Artificial sweeteners, also called sugar substitutes, are substances that are used instead of sucrose (table sugar) to sweeten foods and beverages. Artificial sweeteners and other sugar substitutes are found in a variety of food and beverages marketed as “sugar-free” or “diet,” including soft drinks and baked goods.
The debate of artificial sweeteners causing higher risk of cancer started when a study found an increased risk of bladder cancer in mice fed extremely high amounts of saccharin and cyclamate.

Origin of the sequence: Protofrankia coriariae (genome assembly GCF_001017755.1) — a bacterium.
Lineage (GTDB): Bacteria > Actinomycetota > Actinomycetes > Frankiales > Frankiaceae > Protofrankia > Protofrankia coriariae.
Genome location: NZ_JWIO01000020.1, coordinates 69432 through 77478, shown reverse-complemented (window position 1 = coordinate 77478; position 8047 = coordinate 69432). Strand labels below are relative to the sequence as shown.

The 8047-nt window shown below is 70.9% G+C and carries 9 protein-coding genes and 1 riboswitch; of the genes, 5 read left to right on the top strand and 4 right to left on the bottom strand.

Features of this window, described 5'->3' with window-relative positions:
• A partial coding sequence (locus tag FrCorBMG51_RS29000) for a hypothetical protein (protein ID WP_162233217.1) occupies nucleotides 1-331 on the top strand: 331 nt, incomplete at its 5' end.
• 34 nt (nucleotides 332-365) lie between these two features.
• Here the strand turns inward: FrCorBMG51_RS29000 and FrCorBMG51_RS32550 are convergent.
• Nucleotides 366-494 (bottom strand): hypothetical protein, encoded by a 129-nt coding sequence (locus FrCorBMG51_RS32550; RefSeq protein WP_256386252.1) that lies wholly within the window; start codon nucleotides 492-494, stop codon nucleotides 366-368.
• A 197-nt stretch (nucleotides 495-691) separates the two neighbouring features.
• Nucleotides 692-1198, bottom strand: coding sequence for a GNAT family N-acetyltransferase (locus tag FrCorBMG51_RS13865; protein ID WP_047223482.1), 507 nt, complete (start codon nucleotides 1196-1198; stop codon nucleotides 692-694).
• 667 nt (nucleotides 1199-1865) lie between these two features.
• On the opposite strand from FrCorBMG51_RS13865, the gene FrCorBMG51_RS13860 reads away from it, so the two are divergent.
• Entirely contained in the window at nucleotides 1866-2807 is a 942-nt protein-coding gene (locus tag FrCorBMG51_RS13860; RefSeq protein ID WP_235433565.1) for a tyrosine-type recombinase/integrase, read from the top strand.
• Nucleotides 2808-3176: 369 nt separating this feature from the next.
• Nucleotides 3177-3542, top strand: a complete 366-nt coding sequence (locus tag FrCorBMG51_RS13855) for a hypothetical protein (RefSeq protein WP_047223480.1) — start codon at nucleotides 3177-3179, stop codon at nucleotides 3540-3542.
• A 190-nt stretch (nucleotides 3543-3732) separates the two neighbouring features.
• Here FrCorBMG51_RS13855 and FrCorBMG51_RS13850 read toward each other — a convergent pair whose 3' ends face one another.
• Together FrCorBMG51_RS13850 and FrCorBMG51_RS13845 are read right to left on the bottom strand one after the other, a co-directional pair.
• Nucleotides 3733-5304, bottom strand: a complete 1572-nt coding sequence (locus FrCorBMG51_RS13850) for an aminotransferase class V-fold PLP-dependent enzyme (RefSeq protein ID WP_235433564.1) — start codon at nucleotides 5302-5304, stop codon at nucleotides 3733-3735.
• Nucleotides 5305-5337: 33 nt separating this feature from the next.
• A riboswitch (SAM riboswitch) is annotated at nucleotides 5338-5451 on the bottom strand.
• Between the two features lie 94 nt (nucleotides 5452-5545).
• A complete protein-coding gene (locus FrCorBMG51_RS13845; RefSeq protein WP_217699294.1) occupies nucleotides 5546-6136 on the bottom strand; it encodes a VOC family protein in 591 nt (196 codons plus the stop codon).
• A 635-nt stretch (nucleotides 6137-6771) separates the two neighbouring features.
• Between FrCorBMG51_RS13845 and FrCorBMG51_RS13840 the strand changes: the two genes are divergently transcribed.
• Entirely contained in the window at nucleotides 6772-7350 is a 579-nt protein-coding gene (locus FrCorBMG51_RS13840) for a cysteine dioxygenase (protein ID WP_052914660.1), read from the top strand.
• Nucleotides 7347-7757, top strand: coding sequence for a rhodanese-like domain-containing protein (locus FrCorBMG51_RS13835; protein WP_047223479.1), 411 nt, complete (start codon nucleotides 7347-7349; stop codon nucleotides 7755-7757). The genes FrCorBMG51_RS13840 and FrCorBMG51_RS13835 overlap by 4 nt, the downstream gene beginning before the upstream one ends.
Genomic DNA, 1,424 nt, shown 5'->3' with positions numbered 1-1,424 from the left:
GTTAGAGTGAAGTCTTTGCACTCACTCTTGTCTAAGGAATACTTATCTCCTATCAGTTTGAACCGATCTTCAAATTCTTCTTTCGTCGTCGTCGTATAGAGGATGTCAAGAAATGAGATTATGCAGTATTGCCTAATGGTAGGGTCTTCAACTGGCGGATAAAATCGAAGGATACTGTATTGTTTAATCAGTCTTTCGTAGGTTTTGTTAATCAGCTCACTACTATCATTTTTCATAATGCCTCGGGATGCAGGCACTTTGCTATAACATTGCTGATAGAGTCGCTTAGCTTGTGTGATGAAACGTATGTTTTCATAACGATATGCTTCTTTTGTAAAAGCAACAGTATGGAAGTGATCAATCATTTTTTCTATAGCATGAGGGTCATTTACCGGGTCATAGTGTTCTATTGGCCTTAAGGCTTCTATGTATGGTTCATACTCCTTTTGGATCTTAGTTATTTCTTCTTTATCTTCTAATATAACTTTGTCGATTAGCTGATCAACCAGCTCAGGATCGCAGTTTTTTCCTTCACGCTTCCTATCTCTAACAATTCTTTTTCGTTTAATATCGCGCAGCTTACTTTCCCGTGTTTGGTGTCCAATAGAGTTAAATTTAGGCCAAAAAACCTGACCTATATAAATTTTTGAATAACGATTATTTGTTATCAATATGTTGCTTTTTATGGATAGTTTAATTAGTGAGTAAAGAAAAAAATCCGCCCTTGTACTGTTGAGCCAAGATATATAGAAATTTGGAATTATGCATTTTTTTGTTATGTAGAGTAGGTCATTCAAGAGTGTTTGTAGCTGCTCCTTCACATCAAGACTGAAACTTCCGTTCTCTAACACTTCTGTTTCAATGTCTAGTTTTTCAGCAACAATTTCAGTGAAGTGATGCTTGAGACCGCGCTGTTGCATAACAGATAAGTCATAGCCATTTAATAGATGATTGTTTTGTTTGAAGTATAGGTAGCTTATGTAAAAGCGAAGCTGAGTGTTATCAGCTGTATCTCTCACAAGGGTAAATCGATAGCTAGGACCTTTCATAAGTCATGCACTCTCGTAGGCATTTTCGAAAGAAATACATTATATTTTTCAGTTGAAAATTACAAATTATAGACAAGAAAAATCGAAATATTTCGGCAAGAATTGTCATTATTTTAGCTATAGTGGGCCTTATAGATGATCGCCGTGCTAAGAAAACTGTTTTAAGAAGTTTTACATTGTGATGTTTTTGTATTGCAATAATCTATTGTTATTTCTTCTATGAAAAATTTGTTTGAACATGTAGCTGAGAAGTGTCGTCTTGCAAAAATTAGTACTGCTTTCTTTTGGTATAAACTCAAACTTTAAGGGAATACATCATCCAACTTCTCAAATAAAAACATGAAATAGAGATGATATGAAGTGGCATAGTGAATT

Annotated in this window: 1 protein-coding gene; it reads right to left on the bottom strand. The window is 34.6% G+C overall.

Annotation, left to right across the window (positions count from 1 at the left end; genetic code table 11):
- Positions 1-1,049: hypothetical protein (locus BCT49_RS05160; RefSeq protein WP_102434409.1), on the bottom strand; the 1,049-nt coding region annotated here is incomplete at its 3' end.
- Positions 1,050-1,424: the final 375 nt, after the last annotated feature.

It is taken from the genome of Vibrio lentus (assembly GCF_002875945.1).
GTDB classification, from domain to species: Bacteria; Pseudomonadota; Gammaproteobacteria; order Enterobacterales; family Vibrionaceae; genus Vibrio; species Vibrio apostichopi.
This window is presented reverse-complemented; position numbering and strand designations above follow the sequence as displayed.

However, since then, more than 30 human studies have failed to find any link between artificial sweeteners and the risk of developing cancer.
Dr. Manish Singhal, senior oncologist in New Delhi, reiterates the same findings of the study. However, he puts in an word of caution, “too much artificial sweeteners is not good for health”
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